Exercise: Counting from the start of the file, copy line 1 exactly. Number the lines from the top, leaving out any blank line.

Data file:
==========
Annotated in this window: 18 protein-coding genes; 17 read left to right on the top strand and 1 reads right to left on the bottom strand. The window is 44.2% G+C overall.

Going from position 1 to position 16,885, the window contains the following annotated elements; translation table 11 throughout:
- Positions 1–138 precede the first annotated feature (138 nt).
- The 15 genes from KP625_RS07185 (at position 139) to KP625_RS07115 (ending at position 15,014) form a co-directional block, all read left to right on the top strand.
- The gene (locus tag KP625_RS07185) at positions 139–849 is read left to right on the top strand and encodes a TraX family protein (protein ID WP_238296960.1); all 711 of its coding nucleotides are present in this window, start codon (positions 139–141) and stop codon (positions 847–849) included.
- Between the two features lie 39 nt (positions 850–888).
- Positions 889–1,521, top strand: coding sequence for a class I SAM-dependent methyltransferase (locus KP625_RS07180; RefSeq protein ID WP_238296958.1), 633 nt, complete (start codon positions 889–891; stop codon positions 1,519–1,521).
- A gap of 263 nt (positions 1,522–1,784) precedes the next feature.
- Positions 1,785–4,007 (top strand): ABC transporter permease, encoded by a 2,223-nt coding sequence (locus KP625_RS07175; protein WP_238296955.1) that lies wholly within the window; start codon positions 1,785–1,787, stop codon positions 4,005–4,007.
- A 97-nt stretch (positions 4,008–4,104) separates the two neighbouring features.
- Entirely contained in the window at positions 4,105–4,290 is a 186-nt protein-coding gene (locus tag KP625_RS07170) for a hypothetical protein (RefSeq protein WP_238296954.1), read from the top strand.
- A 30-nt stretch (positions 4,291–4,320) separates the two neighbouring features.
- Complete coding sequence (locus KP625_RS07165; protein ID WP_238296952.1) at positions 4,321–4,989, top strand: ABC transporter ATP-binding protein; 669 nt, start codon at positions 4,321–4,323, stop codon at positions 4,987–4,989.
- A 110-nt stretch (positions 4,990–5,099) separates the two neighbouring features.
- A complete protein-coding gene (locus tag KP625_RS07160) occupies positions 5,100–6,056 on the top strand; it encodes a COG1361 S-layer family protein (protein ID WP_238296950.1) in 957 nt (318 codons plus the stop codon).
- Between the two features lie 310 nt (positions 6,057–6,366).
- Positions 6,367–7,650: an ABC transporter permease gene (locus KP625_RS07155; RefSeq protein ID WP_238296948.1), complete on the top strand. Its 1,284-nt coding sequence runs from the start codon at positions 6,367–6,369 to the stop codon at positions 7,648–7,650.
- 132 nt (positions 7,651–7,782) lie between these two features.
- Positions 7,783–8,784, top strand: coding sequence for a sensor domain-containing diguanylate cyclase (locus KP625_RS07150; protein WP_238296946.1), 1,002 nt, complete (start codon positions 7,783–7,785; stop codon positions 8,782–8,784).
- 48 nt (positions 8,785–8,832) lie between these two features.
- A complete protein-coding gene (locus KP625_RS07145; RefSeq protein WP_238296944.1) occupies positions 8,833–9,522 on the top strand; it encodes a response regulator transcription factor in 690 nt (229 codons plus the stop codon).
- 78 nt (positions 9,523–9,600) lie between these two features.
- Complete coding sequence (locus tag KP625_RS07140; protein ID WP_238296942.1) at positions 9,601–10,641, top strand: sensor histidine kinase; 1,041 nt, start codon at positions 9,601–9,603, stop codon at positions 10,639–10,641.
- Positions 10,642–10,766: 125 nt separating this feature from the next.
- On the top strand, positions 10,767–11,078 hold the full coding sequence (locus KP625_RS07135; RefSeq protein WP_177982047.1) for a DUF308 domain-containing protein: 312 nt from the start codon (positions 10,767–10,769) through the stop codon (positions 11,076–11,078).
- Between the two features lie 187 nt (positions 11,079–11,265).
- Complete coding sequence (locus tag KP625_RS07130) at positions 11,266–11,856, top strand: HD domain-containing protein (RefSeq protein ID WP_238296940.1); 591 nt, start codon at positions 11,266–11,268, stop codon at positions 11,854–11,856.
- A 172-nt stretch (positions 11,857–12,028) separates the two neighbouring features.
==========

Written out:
Annotated in this window: 18 protein-coding genes; 17 read left to right on the top strand and 1 reads right to left on the bottom strand. The window is 44.2% G+C overall.